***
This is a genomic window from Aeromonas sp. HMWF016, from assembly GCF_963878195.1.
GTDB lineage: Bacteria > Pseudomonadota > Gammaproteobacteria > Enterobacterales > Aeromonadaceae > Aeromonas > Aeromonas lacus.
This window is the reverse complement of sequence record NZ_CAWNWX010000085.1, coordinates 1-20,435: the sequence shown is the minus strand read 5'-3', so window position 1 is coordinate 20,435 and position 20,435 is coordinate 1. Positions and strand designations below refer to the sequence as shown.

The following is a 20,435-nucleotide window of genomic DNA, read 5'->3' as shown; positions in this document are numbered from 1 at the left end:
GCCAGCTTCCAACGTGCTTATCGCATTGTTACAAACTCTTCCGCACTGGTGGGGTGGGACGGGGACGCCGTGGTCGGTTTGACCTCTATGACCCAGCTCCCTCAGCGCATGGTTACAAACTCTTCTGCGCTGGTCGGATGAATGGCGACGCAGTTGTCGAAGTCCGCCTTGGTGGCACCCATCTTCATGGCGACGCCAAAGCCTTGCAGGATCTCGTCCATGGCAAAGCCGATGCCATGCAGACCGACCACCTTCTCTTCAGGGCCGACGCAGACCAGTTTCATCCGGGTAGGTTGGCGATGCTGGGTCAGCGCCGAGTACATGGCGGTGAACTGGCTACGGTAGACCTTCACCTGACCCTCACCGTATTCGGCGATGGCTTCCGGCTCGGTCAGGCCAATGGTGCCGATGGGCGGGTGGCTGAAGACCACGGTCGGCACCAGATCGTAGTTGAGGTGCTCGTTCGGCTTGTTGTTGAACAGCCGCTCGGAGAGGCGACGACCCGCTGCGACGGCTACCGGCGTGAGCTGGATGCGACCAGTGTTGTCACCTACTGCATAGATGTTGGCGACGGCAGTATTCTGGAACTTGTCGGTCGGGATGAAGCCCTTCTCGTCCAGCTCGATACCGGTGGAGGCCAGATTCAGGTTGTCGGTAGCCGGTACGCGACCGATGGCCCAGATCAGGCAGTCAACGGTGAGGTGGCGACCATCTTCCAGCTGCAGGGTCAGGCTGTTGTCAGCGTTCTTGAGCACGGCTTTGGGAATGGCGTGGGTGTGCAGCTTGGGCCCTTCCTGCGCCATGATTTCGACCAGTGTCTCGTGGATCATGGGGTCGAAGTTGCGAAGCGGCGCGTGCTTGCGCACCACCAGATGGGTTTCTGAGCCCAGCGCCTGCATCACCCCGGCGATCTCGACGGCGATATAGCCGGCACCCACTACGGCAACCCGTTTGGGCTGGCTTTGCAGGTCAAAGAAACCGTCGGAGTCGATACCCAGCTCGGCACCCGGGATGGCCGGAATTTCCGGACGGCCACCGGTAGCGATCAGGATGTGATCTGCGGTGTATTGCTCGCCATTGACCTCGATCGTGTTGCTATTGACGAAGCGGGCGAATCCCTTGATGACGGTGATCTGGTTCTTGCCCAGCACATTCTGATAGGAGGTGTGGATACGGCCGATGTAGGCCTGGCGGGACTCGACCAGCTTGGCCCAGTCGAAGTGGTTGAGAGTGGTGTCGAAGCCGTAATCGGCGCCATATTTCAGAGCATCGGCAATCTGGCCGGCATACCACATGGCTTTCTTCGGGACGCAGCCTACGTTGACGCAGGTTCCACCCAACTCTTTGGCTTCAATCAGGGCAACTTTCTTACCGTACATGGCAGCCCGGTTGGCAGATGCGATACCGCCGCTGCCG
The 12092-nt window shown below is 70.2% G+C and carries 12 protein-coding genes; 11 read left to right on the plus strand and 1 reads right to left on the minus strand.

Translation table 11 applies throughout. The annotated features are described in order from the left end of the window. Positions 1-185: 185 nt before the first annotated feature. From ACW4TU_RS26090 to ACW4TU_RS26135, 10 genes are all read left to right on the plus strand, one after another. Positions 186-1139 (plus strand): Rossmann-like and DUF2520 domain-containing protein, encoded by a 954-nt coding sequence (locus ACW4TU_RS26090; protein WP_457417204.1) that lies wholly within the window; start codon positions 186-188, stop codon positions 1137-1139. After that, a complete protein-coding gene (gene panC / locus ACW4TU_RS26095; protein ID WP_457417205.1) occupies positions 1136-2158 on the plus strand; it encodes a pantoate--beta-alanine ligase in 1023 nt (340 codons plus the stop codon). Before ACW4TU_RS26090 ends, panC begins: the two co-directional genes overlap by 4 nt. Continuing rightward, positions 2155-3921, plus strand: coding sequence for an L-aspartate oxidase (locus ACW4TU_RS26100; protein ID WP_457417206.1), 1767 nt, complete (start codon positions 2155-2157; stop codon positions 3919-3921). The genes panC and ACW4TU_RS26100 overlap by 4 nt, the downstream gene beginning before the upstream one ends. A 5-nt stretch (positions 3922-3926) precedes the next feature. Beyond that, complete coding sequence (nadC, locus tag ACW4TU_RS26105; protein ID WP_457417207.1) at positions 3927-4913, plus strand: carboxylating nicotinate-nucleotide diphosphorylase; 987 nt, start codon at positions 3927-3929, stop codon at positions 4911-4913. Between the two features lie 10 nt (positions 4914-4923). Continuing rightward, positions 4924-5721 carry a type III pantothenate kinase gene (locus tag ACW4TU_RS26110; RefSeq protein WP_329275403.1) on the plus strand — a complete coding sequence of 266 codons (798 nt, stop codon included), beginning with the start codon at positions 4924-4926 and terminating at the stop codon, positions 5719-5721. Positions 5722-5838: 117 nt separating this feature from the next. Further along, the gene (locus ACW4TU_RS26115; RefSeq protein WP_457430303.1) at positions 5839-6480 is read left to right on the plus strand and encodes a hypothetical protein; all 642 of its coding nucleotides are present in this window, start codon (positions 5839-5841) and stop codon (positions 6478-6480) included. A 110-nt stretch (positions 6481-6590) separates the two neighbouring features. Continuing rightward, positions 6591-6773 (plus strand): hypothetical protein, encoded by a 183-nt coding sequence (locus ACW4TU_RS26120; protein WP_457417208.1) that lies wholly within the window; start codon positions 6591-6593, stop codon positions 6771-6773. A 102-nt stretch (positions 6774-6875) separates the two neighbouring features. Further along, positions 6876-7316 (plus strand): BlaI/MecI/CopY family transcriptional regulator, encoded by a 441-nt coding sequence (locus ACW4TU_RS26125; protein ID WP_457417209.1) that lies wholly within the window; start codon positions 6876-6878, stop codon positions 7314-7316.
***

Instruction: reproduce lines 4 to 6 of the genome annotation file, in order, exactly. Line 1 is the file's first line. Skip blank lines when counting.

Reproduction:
The following is a 20,435-nucleotide window of genomic DNA, read 5'->3' as shown; positions in this document are numbered from 1 at the left end:
GCCAGCTTCCAACGTGCTTATCGCATTGTTACAAACTCTTCCGCACTGGTGGGGTGGGACGGGGACGCCGTGGTCGGTTTGACCTCTATGACCCAGCTCCCTCAGCGCATGGTTACAAACTCTTCTGCGCTGGTCGGATGAATGGCGACGCAGTTGTCGAAGTCCGCCTTGGTGGCACCCATCTTCATGGCGACGCCAAAGCCTTGCAGGATCTCGTCCATGGCAAAGCCGATGCCATGCAGACCGACCACCTTCTCTTCAGGGCCGACGCAGACCAGTTTCATCCGGGTAGGTTGGCGATGCTGGGTCAGCGCCGAGTACATGGCGGTGAACTGGCTACGGTAGACCTTCACCTGACCCTCACCGTATTCGGCGATGGCTTCCGGCTCGGTCAGGCCAATGGTGCCGATGGGCGGGTGGCTGAAGACCACGGTCGGCACCAGATCGTAGTTGAGGTGCTCGTTCGGCTTGTTGTTGAACAGCCGCTCGGAGAGGCGACGACCCGCTGCGACGGCTACCGGCGTGAGCTGGATGCGACCAGTGTTGTCACCTACTGCATAGATGTTGGCGACGGCAGTATTCTGGAACTTGTCGGTCGGGATGAAGCCCTTCTCGTCCAGCTCGATACCGGTGGAGGCCAGATTCAGGTTGTCGGTAGCCGGTACGCGACCGATGGCCCAGATCAGGCAGTCAACGGTGAGGTGGCGACCATCTTCCAGCTGCAGGGTCAGGCTGTTGTCAGCGTTCTTGAGCACGGCTTTGGGAATGGCGTGGGTGTGCAGCTTGGGCCCTTCCTGCGCCATGATTTCGACCAGTGTCTCGTGGATCATGGGGTCGAAGTTGCGAAGCGGCGCGTGCTTGCGCACCACCAGATGGGTTTCTGAGCCCAGCGCCTGCATCACCCCGGCGATCTCGACGGCGATATAGCCGGCACCCACTACGGCAACCCGTTTGGGCTGGCTTTGCAGGTCAAAGAAACCGTCGGAGTCGATACCCAGCTCGGCACCCGGGATGGCCGGAATTTCCGGACGGCCACCGGTAGCGATCAGGATGTGATCTGCGGTGTATTGCTCGCCATTGACCTCGATCGTGTTGCTATTGACGAAGCGGGCGAATCCCTTGATGACGGTGATCTGGTTCTTGCCCAGCACATTCTGATAGGAGGTGTGGATACGGCCGATGTAGGCCTGGCGGGACTCGACCAGCTTGGCCCAGTCGAAGTGGTTGAGAGTGGTGTCGAAGCCGTAATCGGCGCCATATTTCAGAGCATCGGCAATCTGGCCGGCATACCACATGGCTTTCTTCGGGACGCAGCCTACGTTGACGCAGGTTCCACCCAACTCTTTGGCTTCAATCAGGGCAACTTTCTTACCGTACATGGCAGCCCGGTTGGCAGATGCGATACCGCCGCTGCCG
The 12092-nt window shown below is 70.2% G+C and carries 12 protein-coding genes; 11 read left to right on the plus strand and 1 reads right to left on the minus strand.